There are three major components to the demonstration project:
1. Submission of the CMS-855S application: Each DMEPOS supplier in the demonstration locales will be required to submit a CMS 855S Medicare enrollment application to the NSC within 30 days after the NSC requests the data.
2. Revocation of billing privileges: Under this demonstration, a DMEPOS supplier’s Medicare billing privileges will be revoked in certain circumstances such as:
• failure to submit a CMS-855S application within the 30-day timeframe.
• failure to report a change in ownership or address at least 30 days prior to the effective date of the change.
• failure to obtain accreditation from an approved DMEPOS accrediting organization within 90 days of notification from the NSC to do so.
• having an owner or manager with a felony conviction within the last 10 years.
• the supplier no longer meets each and every requirement necessary for enrollment as a DMEPOS supplier.
3. Enhanced review of remaining DMEPOS suppliers: NSC may conduct an enhanced review of providers who do not have their billing privileges revoked based on the information from the 855S application. The NSC will use a fraud level indicator for each DMEPOS supplier.
A fraud level indicator will be based on factors such as:
• experience as a DMEPOS supplier with other payors.
• prior Medicare experience.
• specific supplier location.
• fraud potential of products and services listed.
• site visit results.
• inventory observed and contracted.
• accreditation of the supplier.
In a CMS Open Door Forum held the last week of August, CMS recommended that providers in those areas abide by everything in the letters they receive from their contractor, send it back by the announced deadline, have supporting documentation, fill out the application accurately, and make sure the contractor knows how to contact the provider.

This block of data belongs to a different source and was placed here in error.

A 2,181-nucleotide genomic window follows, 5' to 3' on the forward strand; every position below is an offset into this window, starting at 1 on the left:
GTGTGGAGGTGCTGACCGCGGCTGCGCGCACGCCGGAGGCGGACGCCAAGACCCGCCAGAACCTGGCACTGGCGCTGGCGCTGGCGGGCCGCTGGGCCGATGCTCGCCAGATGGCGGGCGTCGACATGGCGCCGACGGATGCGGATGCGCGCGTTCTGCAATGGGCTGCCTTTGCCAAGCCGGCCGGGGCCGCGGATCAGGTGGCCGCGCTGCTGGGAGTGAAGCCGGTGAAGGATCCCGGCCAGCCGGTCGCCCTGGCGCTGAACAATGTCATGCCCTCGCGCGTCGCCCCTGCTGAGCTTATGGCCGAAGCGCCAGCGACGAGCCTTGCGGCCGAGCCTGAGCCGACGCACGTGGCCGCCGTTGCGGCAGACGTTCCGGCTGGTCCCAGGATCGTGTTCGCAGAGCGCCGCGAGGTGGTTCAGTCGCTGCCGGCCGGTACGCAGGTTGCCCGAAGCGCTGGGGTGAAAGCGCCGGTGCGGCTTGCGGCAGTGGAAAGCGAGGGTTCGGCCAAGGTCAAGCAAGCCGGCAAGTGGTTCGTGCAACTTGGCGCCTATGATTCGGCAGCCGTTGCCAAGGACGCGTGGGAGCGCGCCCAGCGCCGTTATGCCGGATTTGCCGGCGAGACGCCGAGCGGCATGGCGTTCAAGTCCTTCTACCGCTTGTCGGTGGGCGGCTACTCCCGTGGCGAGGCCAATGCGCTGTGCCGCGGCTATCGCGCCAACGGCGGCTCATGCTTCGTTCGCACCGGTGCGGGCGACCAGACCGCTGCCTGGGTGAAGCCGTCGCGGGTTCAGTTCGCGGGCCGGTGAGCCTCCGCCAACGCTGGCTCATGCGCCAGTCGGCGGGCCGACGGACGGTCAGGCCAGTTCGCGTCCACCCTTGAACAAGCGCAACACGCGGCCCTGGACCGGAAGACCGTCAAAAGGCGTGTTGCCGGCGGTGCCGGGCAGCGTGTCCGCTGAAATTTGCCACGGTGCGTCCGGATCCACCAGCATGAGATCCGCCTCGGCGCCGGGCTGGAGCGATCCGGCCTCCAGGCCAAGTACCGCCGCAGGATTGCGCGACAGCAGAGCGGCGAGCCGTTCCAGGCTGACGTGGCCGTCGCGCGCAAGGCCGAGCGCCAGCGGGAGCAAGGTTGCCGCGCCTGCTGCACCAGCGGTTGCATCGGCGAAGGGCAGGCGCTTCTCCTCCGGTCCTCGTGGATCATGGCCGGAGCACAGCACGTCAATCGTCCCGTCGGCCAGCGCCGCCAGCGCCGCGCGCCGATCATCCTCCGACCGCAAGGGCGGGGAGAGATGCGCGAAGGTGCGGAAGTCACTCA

CMS’ 855S form is a comprehensive and lengthy application process that DME providers have to fill out in order to bill Medicare, add a new business location, reenroll or change their existing Medicare information. But for providers located in the aforementioned counties, CMS will be requesting that providers resubmit their 855S Form.
If you’re an ethical provider who has to resubmit your 855S form, Johnson suggests you watch for the form, ensure that you complete it thoroughly and reapply after making sure your company is compliant with all supplier standards.
The 855S Form includes identifying information including supplier type and products or services provided; a listing of adverse legal actions or convictions; current business location; ownership and or managing control information; billing agency information; and a listing of authorized and delegated officials.
Supporting documentation that providers will need includes copies of all federal, state and local professional and business licenses, certifications and registrations; copies of all liability insurance policies; written confirmation from the IRS confirming a tax identification number and the legal business name; a completed CMS-588 form authorizing electronic funds transfer; and a copy of the national provider identifier notification received from the National Plan and Provider Enumeration System (NPPES).
Depending on the provider, other supporting documentation may include a copy of all adverse legal action documentation; copy of all state pharmacy licenses; a statement in writing from the bank when the provider has a lending relationship with the bank; copy of delegated official’s W-2; copy of the bill of sale if you purchased an existing DMEPOS business with an active Medicare supplier billing number; and a completed form CMS-460, a Medicare participating physician or supplier agreement.
Two pages of the 855 form list the penalties providers face for falsifying information in the enrollment application, and one page of the form lists the specific adverse legal actions that must be reported.
An additional component to the demonstration project includes unannounced site visits and criminal background checks.
CMS will use this project to determine if other areas in the United States should be reviewed to deter fraudulent behavior, according to Walter Gutowski, public affairs specialist for CMS.
Asked whether this will further tarnish the image of DME providers in an industry that’s fighting so hard to show legislators in Washington the benefits DME providers bring to beneficiaries, Johnson said, “I think anytime there is this type of investigation, it gives the whole industry a black eye. Our industry needs to point out the fact that the Medicare program has had the authority since the Medicare Modernization Act in 2003 to go forward with accreditation, and the surety bond has been on the books since 1997 … 10 years now, but CMS is just now getting around to it. The industry supports mandatory accreditation for providers, but CMS is still not ready to implement it across the board. CMS has steps in place to ensure that providers are qualified.”
This article originally appeared in the October 2007 issue of Mobility Management.